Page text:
3. Check stored procedures that are creating the objects. Make sure that objects are getting disposed once process is done.
4. You can run a profiler trace to look for long running queries.
5. Restart the server to clean up the temporary objects(Every time server restarts a new tempdb will get created).


Thank you,

Regards
Hema.,
Post #1581863
Posted Tuesday, June 17, 2014 1:47 AM
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Thanks. For the post above, this isn't a problem with temdb data, but the tempdb log.

Quick update. Yesterday, I monitored the log usage all day and found it did work as Microsoft designed, with the log filling up to 70% and then truncating. This was frustrating in a way as I meant I wasn't replicating what had been happening over the last few days.

However, I came into the office today and found the log had grown to 23GB overnight and was at 99% full. This time though I managed to find that an active transaction was actually running. Unfortunately, I couldn't identify what the query was being executed. Sp_Whoisactive just had the query text as "Begin Transaction". (I'll look now to see if there is a better way to get the query text from a session.) However, it does point me to the application which is causing this, and does prove that it isn't a bug or something weird happening in TempDB. I ended up killing the session and the log usage then truncated and went to 0.2% full as expected.

So, I can now investigate what in the application is causing the log to grow so big.

Thanks all for your help.

Post #1582126
Posted Tuesday, June 17, 2014 2:30 AM
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Maddave (6/17/2014)
Thanks. For the post above, this isn't a problem with temdb data, but the tempdb log.

They're inextricably linked.

However, I came into the office today and found the log had grown to 23GB overnight and was at 99% full. This time though I managed to find that an active transaction was actually running. Unfortunately, I couldn't identify what the query was being executed. Sp_Whoisactive just had the query text as "Begin Transaction". (I'll look now to see if there is a better way to get the query text from a session.)


Get the SPID from sp_who2 (or wherever) and then do DBCC INPUTBUFFER(yourspidnumbergoeshere)
Post #1582152
Posted Tuesday, June 17, 2014 2:37 AM
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Beatrix Kiddo (6/17/2014)
Maddave (6/17/2014)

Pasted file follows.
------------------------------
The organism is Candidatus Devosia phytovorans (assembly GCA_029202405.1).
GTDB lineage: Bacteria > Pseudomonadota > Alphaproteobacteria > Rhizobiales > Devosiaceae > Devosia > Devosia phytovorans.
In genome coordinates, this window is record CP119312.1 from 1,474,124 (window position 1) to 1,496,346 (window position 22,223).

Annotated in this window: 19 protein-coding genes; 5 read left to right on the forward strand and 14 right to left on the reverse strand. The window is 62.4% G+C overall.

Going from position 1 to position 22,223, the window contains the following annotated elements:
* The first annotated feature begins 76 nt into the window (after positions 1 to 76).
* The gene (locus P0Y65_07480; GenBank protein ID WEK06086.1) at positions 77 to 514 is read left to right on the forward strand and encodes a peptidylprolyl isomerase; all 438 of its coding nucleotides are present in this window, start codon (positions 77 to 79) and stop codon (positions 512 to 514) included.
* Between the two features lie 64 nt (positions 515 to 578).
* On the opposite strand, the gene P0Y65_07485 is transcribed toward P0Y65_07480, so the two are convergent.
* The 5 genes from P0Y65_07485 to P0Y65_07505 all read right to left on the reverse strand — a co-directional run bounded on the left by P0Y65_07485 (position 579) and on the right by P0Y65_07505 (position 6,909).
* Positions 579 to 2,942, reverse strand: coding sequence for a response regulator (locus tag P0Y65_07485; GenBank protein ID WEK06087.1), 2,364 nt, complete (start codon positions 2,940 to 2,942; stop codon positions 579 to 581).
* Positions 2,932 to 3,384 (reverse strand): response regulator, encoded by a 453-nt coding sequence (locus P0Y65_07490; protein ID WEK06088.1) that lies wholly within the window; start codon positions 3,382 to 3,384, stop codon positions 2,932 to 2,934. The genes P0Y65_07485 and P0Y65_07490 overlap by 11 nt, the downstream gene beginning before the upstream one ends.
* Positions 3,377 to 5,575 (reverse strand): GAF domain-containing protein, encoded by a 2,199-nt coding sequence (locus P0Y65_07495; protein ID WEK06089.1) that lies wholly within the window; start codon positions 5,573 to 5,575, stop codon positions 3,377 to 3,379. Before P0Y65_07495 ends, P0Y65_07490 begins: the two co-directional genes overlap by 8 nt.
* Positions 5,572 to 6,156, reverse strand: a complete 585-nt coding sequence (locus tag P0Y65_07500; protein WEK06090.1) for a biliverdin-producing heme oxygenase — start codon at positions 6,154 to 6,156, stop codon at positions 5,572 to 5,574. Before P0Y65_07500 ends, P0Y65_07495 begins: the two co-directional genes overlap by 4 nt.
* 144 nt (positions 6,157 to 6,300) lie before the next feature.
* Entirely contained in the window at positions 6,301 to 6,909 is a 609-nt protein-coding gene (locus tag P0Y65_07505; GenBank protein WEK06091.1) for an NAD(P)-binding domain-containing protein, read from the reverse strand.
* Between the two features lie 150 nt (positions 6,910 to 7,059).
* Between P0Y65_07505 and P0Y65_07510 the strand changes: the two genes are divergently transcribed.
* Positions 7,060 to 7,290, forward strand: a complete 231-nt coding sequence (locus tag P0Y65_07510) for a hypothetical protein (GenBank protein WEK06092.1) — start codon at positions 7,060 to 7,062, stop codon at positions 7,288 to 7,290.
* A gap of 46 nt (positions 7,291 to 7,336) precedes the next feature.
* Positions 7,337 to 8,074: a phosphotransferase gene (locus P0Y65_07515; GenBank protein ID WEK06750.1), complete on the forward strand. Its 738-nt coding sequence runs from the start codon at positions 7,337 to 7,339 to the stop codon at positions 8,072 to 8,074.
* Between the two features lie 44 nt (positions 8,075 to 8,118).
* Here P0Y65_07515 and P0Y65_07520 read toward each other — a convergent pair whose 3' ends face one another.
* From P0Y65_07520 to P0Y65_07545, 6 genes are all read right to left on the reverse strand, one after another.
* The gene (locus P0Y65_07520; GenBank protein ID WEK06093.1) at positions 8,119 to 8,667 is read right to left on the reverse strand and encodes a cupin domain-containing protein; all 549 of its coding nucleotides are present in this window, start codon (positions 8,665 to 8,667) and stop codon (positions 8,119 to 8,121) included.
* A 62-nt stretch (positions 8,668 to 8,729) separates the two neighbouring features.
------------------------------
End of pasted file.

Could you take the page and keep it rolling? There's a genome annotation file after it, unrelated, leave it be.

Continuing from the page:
Thanks. For the post above, this isn't a problem with temdb data, but the tempdb log.

They're inextricably linked.

However, I came into the office today and found the log had grown to 23GB overnight and was at 99% full. This time though I managed to find that an active transaction was actually running. Unfortunately, I couldn't identify what the query was being executed. Sp_Whoisactive just had the query text as "Begin Transaction". (I'll look now to see if there is a better way to get the query text from a session.)


Get the SPID from sp_who2 (or wherever) and then do DBCC INPUTBUFFER(yourspidnumbergoeshere)


Thanks for the reply. Tempdb isn't growing though, only the log of tempdb. The usage of the tempdb data files are very low and there is lots of free space in the tempdb database.

Running DBB input buffer still only shows the query text as "begin transaction" unfortunately.
Post #1582156
Posted Tuesday, June 17, 2014 7:54 AM
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You may already be doing this, but if you set an alert to email you anytime there is an auto-growth, you may have a better shot at catching the offending process. Below is a script I use and it has saved my bacon with tempdb several times. I also set an alert for pecent of log files used. Again, you may already be doing this but wanted to share. Have faced this problem several times.

-- Using msdb prevents the need for certificate signing the
-- activation procedure to execute sp_send_dbmail across
-- databases
USE [msdb];
GO

-- Drop the notification if it exists
IF EXISTS ( SELECT *
FROM sys.server_event_notifications
WHERE name = N'CaptureAutogrowEvents' )
BEGIN
DROP EVENT NOTIFICATION CaptureAutogrowEvents ON SERVER;
END